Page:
Canon PowerShot G1 X Mark III review

Canon has somehow shoehorned an APS-C-sized sensor into its flagship compact camera, but it’s come at a cost

Digital Camera World Verdict

Great as it is, the image quality alone isn't enough to make the PowerShot G1 X Mark III stack up. The big sensor has forced a compromise in the lens design that you could accept in a DSLR or mirrorless camera's kit lens on account of you being able to change it – but here, it's not so easy.


  • +

    APS-C sensor and image quality

  • +

    Pocket-sized, weather-sealed body

  • +

    DSLR-level photographic controls


  • -

    Limited zoom range

  • -

    f/2.8-5.6 maximum aperture

  • -

    200-shot battery life

Why you can trust Digital Camera World Our expert reviewers spend hours testing and comparing products and services so you can choose the best for you. Find out how we test.

Canon's PowerShot G-series cameras are aimed at serious photographers who want some of the power, control and image quality of a DSLR, but in a camera they can slip into a jacket pocket – and with the PowerShot G1 X Mark III, Canon has produced what it calls the "ultimate" G-series camera.

Its key selling point is that, for the first time, Canon has squeezed an APS-C sensor into a PowerShot body. The 24MP Dual Pixel CMOS AF sensor is similar, Canon says, to the sensor in its enthusiast EOS 80D DSLR, which is pretty near the top of its APS-C DSLR line-up.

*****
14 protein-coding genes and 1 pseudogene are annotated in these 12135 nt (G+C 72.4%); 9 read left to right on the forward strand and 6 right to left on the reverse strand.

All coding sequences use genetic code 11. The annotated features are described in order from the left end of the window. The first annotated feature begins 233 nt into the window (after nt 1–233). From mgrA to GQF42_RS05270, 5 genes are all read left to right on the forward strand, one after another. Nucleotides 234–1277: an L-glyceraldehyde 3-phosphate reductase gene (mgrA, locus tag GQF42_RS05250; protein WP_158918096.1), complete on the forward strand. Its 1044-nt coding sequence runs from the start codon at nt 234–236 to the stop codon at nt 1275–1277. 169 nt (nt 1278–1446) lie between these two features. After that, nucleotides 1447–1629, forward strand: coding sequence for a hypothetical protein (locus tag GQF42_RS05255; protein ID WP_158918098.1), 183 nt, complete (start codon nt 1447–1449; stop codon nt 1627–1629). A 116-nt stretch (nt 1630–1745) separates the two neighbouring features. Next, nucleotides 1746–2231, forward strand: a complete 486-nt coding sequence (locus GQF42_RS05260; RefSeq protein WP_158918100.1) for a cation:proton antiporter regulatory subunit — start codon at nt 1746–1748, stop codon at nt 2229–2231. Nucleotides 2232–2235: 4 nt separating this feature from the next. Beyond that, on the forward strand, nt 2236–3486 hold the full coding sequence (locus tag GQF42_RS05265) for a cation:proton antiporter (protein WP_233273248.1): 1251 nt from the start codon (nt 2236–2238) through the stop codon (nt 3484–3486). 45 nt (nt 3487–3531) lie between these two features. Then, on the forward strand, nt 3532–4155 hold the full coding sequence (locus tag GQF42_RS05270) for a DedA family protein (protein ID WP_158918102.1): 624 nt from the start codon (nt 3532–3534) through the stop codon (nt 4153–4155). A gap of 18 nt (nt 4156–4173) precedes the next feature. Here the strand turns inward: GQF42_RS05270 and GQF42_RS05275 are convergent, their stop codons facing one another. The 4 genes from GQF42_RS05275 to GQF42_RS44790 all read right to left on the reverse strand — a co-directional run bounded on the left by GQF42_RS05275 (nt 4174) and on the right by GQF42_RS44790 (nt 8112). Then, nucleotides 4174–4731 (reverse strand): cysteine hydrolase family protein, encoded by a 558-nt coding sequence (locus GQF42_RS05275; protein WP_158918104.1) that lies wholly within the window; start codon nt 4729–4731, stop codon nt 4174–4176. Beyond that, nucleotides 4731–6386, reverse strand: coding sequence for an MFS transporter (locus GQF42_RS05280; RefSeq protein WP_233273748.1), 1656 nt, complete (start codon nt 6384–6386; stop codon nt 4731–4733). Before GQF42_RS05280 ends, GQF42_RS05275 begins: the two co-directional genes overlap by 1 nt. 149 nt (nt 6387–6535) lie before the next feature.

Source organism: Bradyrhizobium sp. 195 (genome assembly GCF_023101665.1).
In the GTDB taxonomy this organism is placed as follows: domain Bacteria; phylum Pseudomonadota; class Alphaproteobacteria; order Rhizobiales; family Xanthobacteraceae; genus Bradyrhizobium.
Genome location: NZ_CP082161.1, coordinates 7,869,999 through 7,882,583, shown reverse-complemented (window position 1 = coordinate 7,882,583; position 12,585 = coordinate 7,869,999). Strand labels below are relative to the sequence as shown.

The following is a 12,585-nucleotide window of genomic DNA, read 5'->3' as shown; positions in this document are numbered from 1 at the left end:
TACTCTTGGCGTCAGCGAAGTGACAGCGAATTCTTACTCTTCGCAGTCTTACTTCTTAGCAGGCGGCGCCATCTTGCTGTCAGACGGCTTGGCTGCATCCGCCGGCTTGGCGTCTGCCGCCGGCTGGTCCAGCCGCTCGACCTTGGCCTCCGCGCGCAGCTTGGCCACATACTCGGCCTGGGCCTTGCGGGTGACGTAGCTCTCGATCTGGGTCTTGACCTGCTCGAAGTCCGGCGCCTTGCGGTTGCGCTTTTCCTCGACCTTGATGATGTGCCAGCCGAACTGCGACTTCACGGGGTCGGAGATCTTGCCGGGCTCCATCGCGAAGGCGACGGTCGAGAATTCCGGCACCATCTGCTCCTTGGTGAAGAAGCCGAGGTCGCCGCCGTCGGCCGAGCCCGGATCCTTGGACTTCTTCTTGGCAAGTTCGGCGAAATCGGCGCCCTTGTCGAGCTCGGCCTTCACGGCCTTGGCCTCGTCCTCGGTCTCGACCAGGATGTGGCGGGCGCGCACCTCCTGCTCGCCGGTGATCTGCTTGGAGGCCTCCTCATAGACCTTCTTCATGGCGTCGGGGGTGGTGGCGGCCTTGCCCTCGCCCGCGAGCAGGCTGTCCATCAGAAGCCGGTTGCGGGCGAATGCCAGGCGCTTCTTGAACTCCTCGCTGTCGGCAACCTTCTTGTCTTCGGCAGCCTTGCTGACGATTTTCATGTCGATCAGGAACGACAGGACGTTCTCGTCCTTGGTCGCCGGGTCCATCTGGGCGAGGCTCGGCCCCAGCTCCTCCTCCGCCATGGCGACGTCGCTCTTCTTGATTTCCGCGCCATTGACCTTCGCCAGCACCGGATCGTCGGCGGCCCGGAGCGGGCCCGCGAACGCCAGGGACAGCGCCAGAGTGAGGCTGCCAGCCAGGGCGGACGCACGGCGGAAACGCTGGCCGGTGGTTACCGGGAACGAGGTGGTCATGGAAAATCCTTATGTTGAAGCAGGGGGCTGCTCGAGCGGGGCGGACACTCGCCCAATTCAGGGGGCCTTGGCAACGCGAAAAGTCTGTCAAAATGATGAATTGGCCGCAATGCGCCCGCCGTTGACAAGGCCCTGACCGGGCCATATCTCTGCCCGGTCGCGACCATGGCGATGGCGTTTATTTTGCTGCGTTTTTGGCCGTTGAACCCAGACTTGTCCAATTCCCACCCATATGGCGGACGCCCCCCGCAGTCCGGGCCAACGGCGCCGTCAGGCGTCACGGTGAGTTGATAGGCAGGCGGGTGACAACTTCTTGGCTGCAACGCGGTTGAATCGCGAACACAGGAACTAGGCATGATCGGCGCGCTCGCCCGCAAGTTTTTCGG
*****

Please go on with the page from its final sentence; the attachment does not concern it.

Thank you for reading 5 articles this month* Join now for unlimited access

Enjoy your first month for just £1 / $1 / €1

*Read 5 free articles per month without a subscription

Join now for unlimited access

Try first month for just £1 / $1 / €1

Rod Lawton

Rod is an independent photography journalist and editor, and a long-standing Digital Camera World contributor, having previously worked as DCW's Group Reviews editor. Before that he has been technique editor on N-Photo, Head of Testing for the photography division and Camera Channel editor on TechRadar, as well as contributing to many other publications. He has been writing about photography technique, photo editing and digital cameras since they first appeared, and before that began his career writing about film photography. He has used and reviewed practically every interchangeable lens camera launched in the past 20 years, from entry-level DSLRs to medium format cameras, together with lenses, tripods, gimbals, light meters, camera bags and more. Rod has his own camera gear blog at but also writes about photo-editing applications and techniques at